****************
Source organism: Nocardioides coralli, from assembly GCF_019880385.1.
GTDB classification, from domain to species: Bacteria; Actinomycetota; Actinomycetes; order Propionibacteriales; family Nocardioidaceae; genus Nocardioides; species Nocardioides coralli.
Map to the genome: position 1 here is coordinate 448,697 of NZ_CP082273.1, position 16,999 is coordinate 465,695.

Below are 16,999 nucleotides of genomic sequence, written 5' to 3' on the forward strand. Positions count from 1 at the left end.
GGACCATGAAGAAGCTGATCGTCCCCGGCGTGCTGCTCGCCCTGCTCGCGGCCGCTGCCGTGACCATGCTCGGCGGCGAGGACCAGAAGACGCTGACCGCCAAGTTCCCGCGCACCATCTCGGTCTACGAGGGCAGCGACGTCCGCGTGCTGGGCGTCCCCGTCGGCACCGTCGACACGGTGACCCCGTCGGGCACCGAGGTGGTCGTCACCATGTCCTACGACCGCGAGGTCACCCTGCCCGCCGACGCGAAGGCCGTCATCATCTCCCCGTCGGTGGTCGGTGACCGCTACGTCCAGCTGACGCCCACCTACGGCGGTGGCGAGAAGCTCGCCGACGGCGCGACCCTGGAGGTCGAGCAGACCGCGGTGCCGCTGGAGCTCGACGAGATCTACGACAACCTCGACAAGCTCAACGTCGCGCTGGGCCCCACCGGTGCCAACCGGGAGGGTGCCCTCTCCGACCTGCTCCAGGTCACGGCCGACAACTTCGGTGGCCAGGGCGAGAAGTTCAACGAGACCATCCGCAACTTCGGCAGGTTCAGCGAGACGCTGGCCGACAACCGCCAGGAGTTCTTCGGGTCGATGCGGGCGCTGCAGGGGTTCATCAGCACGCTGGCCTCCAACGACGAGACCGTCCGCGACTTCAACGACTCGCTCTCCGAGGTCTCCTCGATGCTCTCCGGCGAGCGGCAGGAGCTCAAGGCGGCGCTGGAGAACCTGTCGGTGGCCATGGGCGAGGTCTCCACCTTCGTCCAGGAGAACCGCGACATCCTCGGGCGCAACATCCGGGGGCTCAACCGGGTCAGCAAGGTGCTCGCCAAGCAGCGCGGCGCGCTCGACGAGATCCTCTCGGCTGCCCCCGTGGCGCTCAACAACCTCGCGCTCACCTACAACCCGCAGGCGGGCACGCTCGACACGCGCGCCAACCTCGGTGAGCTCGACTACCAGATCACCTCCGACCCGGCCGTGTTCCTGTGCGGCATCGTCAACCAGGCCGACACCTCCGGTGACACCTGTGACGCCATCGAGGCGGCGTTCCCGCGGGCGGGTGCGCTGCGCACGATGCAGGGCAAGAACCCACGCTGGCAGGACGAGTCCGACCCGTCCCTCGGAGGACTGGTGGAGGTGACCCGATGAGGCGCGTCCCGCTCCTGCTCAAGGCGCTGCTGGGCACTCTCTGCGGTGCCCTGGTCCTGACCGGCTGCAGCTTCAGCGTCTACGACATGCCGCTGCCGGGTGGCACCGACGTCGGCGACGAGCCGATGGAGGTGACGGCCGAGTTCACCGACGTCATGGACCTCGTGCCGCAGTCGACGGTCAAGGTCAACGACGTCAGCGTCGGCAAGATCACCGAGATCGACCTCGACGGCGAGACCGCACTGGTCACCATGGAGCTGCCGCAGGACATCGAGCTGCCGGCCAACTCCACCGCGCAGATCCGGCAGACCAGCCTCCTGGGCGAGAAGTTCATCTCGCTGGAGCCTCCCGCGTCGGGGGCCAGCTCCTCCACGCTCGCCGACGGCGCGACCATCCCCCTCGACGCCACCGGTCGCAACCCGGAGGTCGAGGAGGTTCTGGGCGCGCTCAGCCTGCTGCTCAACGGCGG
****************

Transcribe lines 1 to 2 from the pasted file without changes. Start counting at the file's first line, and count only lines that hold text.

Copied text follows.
Source organism: Nocardioides coralli, from assembly GCF_019880385.1.
GTDB classification, from domain to species: Bacteria; Actinomycetota; Actinomycetes; order Propionibacteriales; family Nocardioidaceae; genus Nocardioides; species Nocardioides coralli.